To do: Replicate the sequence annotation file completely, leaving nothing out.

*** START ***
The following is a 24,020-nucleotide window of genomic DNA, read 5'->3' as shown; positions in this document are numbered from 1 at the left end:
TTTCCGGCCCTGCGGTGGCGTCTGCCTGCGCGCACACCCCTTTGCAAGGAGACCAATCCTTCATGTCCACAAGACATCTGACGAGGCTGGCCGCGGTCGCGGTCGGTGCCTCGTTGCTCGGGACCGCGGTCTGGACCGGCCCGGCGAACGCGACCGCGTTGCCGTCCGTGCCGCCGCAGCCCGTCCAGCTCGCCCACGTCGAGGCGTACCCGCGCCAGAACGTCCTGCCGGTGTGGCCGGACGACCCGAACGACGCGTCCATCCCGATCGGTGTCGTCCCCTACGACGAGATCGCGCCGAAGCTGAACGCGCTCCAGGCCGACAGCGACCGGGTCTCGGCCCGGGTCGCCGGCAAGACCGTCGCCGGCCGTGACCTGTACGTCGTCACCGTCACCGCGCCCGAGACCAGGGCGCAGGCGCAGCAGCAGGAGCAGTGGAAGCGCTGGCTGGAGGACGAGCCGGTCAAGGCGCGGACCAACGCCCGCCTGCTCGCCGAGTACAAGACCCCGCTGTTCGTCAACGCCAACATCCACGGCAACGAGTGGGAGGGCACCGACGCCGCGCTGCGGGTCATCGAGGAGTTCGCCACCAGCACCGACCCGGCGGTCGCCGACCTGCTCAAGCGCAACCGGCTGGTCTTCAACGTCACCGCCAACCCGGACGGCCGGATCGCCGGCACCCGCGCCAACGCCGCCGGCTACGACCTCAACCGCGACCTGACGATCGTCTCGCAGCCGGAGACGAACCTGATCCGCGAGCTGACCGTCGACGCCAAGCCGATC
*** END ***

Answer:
The following is a 24,020-nucleotide window of genomic DNA, read 5'->3' as shown; positions in this document are numbered from 1 at the left end:
TTTCCGGCCCTGCGGTGGCGTCTGCCTGCGCGCACACCCCTTTGCAAGGAGACCAATCCTTCATGTCCACAAGACATCTGACGAGGCTGGCCGCGGTCGCGGTCGGTGCCTCGTTGCTCGGGACCGCGGTCTGGACCGGCCCGGCGAACGCGACCGCGTTGCCGTCCGTGCCGCCGCAGCCCGTCCAGCTCGCCCACGTCGAGGCGTACCCGCGCCAGAACGTCCTGCCGGTGTGGCCGGACGACCCGAACGACGCGTCCATCCCGATCGGTGTCGTCCCCTACGACGAGATCGCGCCGAAGCTGAACGCGCTCCAGGCCGACAGCGACCGGGTCTCGGCCCGGGTCGCCGGCAAGACCGTCGCCGGCCGTGACCTGTACGTCGTCACCGTCACCGCGCCCGAGACCAGGGCGCAGGCGCAGCAGCAGGAGCAGTGGAAGCGCTGGCTGGAGGACGAGCCGGTCAAGGCGCGGACCAACGCCCGCCTGCTCGCCGAGTACAAGACCCCGCTGTTCGTCAACGCCAACATCCACGGCAACGAGTGGGAGGGCACCGACGCCGCGCTGCGGGTCATCGAGGAGTTCGCCACCAGCACCGACCCGGCGGTCGCCGACCTGCTCAAGCGCAACCGGCTGGTCTTCAACGTCACCGCCAACCCGGACGGCCGGATCGCCGGCACCCGCGCCAACGCCGCCGGCTACGACCTCAACCGCGACCTGACGATCGTCTCGCAGCCGGAGACGAACCTGATCCGCGAGCTGACCGTCGACGCCAAGCCGATC